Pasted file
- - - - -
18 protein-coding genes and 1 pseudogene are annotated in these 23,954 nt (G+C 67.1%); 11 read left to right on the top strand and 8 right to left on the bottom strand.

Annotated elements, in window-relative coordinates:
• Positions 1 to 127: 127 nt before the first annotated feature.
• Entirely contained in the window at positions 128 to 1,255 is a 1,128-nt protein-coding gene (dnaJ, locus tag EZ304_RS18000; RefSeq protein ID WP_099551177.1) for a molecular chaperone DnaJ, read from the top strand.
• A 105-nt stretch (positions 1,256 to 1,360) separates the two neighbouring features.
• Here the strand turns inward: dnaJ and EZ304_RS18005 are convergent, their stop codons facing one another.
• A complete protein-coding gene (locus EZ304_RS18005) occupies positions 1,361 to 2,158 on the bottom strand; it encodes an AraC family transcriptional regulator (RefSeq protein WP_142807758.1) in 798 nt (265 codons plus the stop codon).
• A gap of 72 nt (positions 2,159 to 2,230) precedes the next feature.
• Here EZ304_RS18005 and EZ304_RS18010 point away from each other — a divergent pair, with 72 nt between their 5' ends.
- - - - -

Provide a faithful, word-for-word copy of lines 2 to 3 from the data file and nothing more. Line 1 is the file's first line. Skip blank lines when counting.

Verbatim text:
Annotated elements, in window-relative coordinates:
• Positions 1 to 127: 127 nt before the first annotated feature.